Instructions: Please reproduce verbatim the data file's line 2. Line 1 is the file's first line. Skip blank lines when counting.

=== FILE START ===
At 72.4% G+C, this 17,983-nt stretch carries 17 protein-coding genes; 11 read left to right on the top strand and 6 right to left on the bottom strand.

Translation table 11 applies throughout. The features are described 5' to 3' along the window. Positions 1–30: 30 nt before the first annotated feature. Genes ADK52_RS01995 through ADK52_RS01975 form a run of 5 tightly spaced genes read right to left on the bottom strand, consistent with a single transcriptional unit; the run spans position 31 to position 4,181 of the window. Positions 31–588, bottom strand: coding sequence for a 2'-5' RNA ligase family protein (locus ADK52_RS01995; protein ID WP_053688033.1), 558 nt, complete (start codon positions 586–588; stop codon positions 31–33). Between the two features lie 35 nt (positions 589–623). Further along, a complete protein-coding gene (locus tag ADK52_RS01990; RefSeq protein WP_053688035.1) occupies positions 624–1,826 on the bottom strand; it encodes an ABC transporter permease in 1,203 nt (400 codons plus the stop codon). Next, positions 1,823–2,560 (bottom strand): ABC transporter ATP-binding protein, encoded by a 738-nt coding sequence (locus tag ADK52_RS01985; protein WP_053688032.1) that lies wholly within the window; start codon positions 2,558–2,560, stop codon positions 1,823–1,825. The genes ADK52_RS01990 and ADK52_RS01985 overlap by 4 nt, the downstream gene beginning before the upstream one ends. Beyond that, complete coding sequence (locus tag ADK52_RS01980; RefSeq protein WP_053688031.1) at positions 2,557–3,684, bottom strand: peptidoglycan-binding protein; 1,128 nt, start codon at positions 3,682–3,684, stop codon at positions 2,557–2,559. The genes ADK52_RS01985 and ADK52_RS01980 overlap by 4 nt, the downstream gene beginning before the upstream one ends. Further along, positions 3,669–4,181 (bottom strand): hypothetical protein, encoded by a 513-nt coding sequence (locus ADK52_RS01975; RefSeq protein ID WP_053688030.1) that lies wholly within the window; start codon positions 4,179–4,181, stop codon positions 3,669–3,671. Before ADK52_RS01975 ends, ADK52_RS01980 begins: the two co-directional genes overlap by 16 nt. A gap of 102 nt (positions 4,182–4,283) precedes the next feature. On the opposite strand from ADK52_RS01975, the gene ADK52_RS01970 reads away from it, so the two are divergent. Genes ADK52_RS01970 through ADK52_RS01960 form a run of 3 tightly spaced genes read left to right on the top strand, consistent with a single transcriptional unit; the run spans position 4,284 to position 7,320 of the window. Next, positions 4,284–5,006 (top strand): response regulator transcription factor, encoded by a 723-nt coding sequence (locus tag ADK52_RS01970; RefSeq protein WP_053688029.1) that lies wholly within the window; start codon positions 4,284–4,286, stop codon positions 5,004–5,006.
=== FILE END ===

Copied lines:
Translation table 11 applies throughout. The features are described 5' to 3' along the window. Positions 1–30: 30 nt before the first annotated feature. Genes ADK52_RS01995 through ADK52_RS01975 form a run of 5 tightly spaced genes read right to left on the bottom strand, consistent with a single transcriptional unit; the run spans position 31 to position 4,181 of the window. Positions 31–588, bottom strand: coding sequence for a 2'-5' RNA ligase family protein (locus ADK52_RS01995; protein ID WP_053688033.1), 558 nt, complete (start codon positions 586–588; stop codon positions 31–33). Between the two features lie 35 nt (positions 589–623). Further along, a complete protein-coding gene (locus tag ADK52_RS01990; RefSeq protein WP_053688035.1) occupies positions 624–1,826 on the bottom strand; it encodes an ABC transporter permease in 1,203 nt (400 codons plus the stop codon). Next, positions 1,823–2,560 (bottom strand): ABC transporter ATP-binding protein, encoded by a 738-nt coding sequence (locus tag ADK52_RS01985; protein WP_053688032.1) that lies wholly within the window; start codon positions 2,558–2,560, stop codon positions 1,823–1,825. The genes ADK52_RS01990 and ADK52_RS01985 overlap by 4 nt, the downstream gene beginning before the upstream one ends. Beyond that, complete coding sequence (locus tag ADK52_RS01980; RefSeq protein WP_053688031.1) at positions 2,557–3,684, bottom strand: peptidoglycan-binding protein; 1,128 nt, start codon at positions 3,682–3,684, stop codon at positions 2,557–2,559. The genes ADK52_RS01985 and ADK52_RS01980 overlap by 4 nt, the downstream gene beginning before the upstream one ends. Further along, positions 3,669–4,181 (bottom strand): hypothetical protein, encoded by a 513-nt coding sequence (locus ADK52_RS01975; RefSeq protein ID WP_053688030.1) that lies wholly within the window; start codon positions 4,179–4,181, stop codon positions 3,669–3,671. Before ADK52_RS01975 ends, ADK52_RS01980 begins: the two co-directional genes overlap by 16 nt. A gap of 102 nt (positions 4,182–4,283) precedes the next feature. On the opposite strand from ADK52_RS01975, the gene ADK52_RS01970 reads away from it, so the two are divergent. Genes ADK52_RS01970 through ADK52_RS01960 form a run of 3 tightly spaced genes read left to right on the top strand, consistent with a single transcriptional unit; the run spans position 4,284 to position 7,320 of the window. Next, positions 4,284–5,006 (top strand): response regulator transcription factor, encoded by a 723-nt coding sequence (locus tag ADK52_RS01970; RefSeq protein WP_053688029.1) that lies wholly within the window; start codon positions 4,284–4,286, stop codon positions 5,004–5,006.